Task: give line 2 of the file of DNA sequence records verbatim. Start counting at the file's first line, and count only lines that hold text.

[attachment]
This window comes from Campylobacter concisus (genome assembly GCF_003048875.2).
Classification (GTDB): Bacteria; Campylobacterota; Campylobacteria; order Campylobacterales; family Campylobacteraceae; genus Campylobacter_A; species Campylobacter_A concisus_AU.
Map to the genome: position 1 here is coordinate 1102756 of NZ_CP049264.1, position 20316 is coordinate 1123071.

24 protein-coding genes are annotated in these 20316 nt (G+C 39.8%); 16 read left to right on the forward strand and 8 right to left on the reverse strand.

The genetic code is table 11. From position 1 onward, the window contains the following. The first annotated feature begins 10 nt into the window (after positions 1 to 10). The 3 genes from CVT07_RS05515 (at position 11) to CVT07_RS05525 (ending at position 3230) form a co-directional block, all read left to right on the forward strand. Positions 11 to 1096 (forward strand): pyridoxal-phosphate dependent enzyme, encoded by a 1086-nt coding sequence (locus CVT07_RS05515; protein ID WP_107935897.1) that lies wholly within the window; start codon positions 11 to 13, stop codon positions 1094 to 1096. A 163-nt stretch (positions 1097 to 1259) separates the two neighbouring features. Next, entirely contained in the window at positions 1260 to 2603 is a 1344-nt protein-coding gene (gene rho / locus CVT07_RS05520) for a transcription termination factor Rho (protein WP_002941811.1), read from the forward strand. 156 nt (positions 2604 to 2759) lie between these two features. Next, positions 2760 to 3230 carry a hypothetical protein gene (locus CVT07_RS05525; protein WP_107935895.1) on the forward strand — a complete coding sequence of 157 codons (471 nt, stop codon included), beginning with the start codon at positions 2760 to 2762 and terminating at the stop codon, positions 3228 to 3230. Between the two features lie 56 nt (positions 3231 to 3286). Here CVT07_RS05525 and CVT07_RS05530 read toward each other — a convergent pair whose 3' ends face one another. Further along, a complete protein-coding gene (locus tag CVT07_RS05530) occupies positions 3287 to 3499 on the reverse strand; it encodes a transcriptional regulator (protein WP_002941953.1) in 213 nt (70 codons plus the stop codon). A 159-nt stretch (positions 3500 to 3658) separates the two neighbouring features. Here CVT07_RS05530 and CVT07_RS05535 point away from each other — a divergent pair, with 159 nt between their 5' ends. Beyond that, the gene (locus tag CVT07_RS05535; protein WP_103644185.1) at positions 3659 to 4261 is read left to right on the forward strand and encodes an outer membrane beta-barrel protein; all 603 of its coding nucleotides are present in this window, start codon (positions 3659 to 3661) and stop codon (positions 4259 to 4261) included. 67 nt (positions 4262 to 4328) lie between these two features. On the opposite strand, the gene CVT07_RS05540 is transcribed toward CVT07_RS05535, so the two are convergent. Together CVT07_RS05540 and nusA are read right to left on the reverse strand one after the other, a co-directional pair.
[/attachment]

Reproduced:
Classification (GTDB): Bacteria; Campylobacterota; Campylobacteria; order Campylobacterales; family Campylobacteraceae; genus Campylobacter_A; species Campylobacter_A concisus_AU.